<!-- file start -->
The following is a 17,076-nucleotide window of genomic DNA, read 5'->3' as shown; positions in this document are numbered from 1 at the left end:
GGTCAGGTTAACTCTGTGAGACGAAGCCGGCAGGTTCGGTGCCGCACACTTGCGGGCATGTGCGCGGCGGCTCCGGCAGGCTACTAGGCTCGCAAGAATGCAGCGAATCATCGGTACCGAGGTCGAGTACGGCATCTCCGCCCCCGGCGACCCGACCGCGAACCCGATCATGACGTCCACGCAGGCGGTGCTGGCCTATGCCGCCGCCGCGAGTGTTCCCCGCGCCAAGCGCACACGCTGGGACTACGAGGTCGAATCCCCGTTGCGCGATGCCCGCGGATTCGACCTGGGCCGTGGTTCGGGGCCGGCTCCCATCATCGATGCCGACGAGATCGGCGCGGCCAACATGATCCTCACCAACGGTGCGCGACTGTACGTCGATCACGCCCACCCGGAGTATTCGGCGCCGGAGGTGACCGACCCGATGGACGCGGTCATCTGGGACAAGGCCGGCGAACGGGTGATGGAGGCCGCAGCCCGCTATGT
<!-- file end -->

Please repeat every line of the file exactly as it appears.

The following is a 17,076-nucleotide window of genomic DNA, read 5'->3' as shown; positions in this document are numbered from 1 at the left end:
GGTCAGGTTAACTCTGTGAGACGAAGCCGGCAGGTTCGGTGCCGCACACTTGCGGGCATGTGCGCGGCGGCTCCGGCAGGCTACTAGGCTCGCAAGAATGCAGCGAATCATCGGTACCGAGGTCGAGTACGGCATCTCCGCCCCCGGCGACCCGACCGCGAACCCGATCATGACGTCCACGCAGGCGGTGCTGGCCTATGCCGCCGCCGCGAGTGTTCCCCGCGCCAAGCGCACACGCTGGGACTACGAGGTCGAATCCCCGTTGCGCGATGCCCGCGGATTCGACCTGGGCCGTGGTTCGGGGCCGGCTCCCATCATCGATGCCGACGAGATCGGCGCGGCCAACATGATCCTCACCAACGGTGCGCGACTGTACGTCGATCACGCCCACCCGGAGTATTCGGCGCCGGAGGTGACCGACCCGATGGACGCGGTCATCTGGGACAAGGCCGGCGAACGGGTGATGGAGGCCGCAGCCCGCTATGT